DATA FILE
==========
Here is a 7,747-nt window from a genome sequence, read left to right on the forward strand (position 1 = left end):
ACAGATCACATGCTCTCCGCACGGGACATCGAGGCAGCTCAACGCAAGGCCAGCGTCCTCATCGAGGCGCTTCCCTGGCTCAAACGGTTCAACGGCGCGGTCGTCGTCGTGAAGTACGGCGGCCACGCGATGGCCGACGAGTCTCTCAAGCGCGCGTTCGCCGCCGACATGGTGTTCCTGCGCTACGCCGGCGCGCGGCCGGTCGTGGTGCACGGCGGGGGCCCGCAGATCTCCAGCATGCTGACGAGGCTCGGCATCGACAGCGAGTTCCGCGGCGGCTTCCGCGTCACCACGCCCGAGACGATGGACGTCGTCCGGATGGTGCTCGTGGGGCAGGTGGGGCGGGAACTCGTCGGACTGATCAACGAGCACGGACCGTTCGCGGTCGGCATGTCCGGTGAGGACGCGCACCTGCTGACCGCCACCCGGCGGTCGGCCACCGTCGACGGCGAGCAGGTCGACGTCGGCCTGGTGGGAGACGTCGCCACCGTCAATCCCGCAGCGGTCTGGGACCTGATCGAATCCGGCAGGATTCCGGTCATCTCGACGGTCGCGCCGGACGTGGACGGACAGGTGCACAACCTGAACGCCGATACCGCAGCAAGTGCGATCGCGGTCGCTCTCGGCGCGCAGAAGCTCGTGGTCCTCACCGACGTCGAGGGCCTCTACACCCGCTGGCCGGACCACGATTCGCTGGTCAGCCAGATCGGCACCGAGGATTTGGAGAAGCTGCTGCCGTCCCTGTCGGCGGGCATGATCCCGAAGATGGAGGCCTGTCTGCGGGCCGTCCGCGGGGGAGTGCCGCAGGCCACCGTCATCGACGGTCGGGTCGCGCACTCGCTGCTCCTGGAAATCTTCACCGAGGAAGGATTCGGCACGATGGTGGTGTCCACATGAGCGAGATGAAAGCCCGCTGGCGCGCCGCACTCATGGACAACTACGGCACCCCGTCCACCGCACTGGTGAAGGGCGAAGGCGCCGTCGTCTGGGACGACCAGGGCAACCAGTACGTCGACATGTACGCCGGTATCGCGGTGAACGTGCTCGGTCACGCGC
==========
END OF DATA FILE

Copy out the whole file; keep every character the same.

Here is a 7,747-nt window from a genome sequence, read left to right on the forward strand (position 1 = left end):
ACAGATCACATGCTCTCCGCACGGGACATCGAGGCAGCTCAACGCAAGGCCAGCGTCCTCATCGAGGCGCTTCCCTGGCTCAAACGGTTCAACGGCGCGGTCGTCGTCGTGAAGTACGGCGGCCACGCGATGGCCGACGAGTCTCTCAAGCGCGCGTTCGCCGCCGACATGGTGTTCCTGCGCTACGCCGGCGCGCGGCCGGTCGTGGTGCACGGCGGGGGCCCGCAGATCTCCAGCATGCTGACGAGGCTCGGCATCGACAGCGAGTTCCGCGGCGGCTTCCGCGTCACCACGCCCGAGACGATGGACGTCGTCCGGATGGTGCTCGTGGGGCAGGTGGGGCGGGAACTCGTCGGACTGATCAACGAGCACGGACCGTTCGCGGTCGGCATGTCCGGTGAGGACGCGCACCTGCTGACCGCCACCCGGCGGTCGGCCACCGTCGACGGCGAGCAGGTCGACGTCGGCCTGGTGGGAGACGTCGCCACCGTCAATCCCGCAGCGGTCTGGGACCTGATCGAATCCGGCAGGATTCCGGTCATCTCGACGGTCGCGCCGGACGTGGACGGACAGGTGCACAACCTGAACGCCGATACCGCAGCAAGTGCGATCGCGGTCGCTCTCGGCGCGCAGAAGCTCGTGGTCCTCACCGACGTCGAGGGCCTCTACACCCGCTGGCCGGACCACGATTCGCTGGTCAGCCAGATCGGCACCGAGGATTTGGAGAAGCTGCTGCCGTCCCTGTCGGCGGGCATGATCCCGAAGATGGAGGCCTGTCTGCGGGCCGTCCGCGGGGGAGTGCCGCAGGCCACCGTCATCGACGGTCGGGTCGCGCACTCGCTGCTCCTGGAAATCTTCACCGAGGAAGGATTCGGCACGATGGTGGTGTCCACATGAGCGAGATGAAAGCCCGCTGGCGCGCCGCACTCATGGACAACTACGGCACCCCGTCCACCGCACTGGTGAAGGGCGAAGGCGCCGTCGTCTGGGACGACCAGGGCAACCAGTACGTCGACATGTACGCCGGTATCGCGGTGAACGTGCTCGGTCACGCGC